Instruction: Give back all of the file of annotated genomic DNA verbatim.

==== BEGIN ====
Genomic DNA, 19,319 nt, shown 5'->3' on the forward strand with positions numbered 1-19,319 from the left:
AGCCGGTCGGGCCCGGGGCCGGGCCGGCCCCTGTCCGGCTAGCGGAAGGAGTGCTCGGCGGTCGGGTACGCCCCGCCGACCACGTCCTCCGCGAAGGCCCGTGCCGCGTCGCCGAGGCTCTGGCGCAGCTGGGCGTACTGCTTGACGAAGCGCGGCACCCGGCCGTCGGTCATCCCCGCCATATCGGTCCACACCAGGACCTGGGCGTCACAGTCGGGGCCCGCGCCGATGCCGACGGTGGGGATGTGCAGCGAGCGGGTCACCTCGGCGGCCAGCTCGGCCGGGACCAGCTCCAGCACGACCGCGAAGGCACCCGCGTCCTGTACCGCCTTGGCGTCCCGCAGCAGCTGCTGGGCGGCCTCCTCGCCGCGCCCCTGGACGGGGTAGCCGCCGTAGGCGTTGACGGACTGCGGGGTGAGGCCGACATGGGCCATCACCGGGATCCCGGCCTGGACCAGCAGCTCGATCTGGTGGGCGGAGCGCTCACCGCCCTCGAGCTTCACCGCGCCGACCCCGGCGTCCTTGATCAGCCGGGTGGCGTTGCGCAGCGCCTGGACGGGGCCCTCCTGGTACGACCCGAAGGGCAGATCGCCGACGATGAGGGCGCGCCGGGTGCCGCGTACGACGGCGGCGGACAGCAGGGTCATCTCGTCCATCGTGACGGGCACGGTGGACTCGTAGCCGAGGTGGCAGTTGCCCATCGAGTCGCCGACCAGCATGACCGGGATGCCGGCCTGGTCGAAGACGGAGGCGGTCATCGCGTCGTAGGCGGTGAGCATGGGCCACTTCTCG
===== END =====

Genomic DNA, 19,319 nt, shown 5'->3' on the forward strand with positions numbered 1-19,319 from the left:
AGCCGGTCGGGCCCGGGGCCGGGCCGGCCCCTGTCCGGCTAGCGGAAGGAGTGCTCGGCGGTCGGGTACGCCCCGCCGACCACGTCCTCCGCGAAGGCCCGTGCCGCGTCGCCGAGGCTCTGGCGCAGCTGGGCGTACTGCTTGACGAAGCGCGGCACCCGGCCGTCGGTCATCCCCGCCATATCGGTCCACACCAGGACCTGGGCGTCACAGTCGGGGCCCGCGCCGATGCCGACGGTGGGGATGTGCAGCGAGCGGGTCACCTCGGCGGCCAGCTCGGCCGGGACCAGCTCCAGCACGACCGCGAAGGCACCCGCGTCCTGTACCGCCTTGGCGTCCCGCAGCAGCTGCTGGGCGGCCTCCTCGCCGCGCCCCTGGACGGGGTAGCCGCCGTAGGCGTTGACGGACTGCGGGGTGAGGCCGACATGGGCCATCACCGGGATCCCGGCCTGGACCAGCAGCTCGATCTGGTGGGCGGAGCGCTCACCGCCCTCGAGCTTCACCGCGCCGACCCCGGCGTCCTTGATCAGCCGGGTGGCGTTGCGCAGCGCCTGGACGGGGCCCTCCTGGTACGACCCGAAGGGCAGATCGCCGACGATGAGGGCGCGCCGGGTGCCGCGTACGACGGCGGCGGACAGCAGGGTCATCTCGTCCATCGTGACGGGCACGGTGGACTCGTAGCCGAGGTGGCAGTTGCCCATCGAGTCGCCGACCAGCATGACCGGGATGCCGGCCTGGTCGAAGACGGAGGCGGTCATCGCGTCGTAGGCGGTGAGCATGGGCCACTTCTCG